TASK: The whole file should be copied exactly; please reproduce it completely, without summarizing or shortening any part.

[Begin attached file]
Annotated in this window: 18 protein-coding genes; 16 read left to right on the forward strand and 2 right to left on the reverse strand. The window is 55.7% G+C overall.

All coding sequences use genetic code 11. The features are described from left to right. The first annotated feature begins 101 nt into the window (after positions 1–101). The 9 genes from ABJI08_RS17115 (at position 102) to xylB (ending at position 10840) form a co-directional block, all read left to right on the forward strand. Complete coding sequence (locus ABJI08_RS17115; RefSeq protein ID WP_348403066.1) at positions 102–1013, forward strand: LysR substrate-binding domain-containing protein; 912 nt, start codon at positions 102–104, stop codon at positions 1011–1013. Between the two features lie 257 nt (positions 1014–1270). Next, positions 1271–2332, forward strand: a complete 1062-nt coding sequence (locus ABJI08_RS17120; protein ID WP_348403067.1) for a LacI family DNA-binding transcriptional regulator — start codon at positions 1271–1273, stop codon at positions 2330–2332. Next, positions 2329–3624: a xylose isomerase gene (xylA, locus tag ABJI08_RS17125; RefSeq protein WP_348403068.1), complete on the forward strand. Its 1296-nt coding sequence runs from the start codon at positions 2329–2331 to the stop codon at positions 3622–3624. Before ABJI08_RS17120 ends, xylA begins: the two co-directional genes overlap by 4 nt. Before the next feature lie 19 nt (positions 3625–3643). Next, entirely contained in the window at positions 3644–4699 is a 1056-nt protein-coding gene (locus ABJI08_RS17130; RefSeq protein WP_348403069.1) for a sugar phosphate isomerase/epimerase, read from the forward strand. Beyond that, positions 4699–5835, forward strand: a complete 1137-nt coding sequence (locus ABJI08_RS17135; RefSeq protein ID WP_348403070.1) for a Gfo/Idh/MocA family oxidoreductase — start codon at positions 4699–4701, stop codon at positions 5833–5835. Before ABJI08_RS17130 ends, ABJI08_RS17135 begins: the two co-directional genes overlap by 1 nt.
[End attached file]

Annotated in this window: 18 protein-coding genes; 16 read left to right on the forward strand and 2 right to left on the reverse strand. The window is 55.7% G+C overall.

All coding sequences use genetic code 11. The features are described from left to right. The first annotated feature begins 101 nt into the window (after positions 1–101). The 9 genes from ABJI08_RS17115 (at position 102) to xylB (ending at position 10840) form a co-directional block, all read left to right on the forward strand. Complete coding sequence (locus ABJI08_RS17115; RefSeq protein ID WP_348403066.1) at positions 102–1013, forward strand: LysR substrate-binding domain-containing protein; 912 nt, start codon at positions 102–104, stop codon at positions 1011–1013. Between the two features lie 257 nt (positions 1014–1270). Next, positions 1271–2332, forward strand: a complete 1062-nt coding sequence (locus ABJI08_RS17120; protein ID WP_348403067.1) for a LacI family DNA-binding transcriptional regulator — start codon at positions 1271–1273, stop codon at positions 2330–2332. Next, positions 2329–3624: a xylose isomerase gene (xylA, locus tag ABJI08_RS17125; RefSeq protein WP_348403068.1), complete on the forward strand. Its 1296-nt coding sequence runs from the start codon at positions 2329–2331 to the stop codon at positions 3622–3624. Before ABJI08_RS17120 ends, xylA begins: the two co-directional genes overlap by 4 nt. Before the next feature lie 19 nt (positions 3625–3643). Next, entirely contained in the window at positions 3644–4699 is a 1056-nt protein-coding gene (locus ABJI08_RS17130; RefSeq protein WP_348403069.1) for a sugar phosphate isomerase/epimerase, read from the forward strand. Beyond that, positions 4699–5835, forward strand: a complete 1137-nt coding sequence (locus ABJI08_RS17135; RefSeq protein ID WP_348403070.1) for a Gfo/Idh/MocA family oxidoreductase — start codon at positions 4699–4701, stop codon at positions 5833–5835. Before ABJI08_RS17130 ends, ABJI08_RS17135 begins: the two co-directional genes overlap by 1 nt.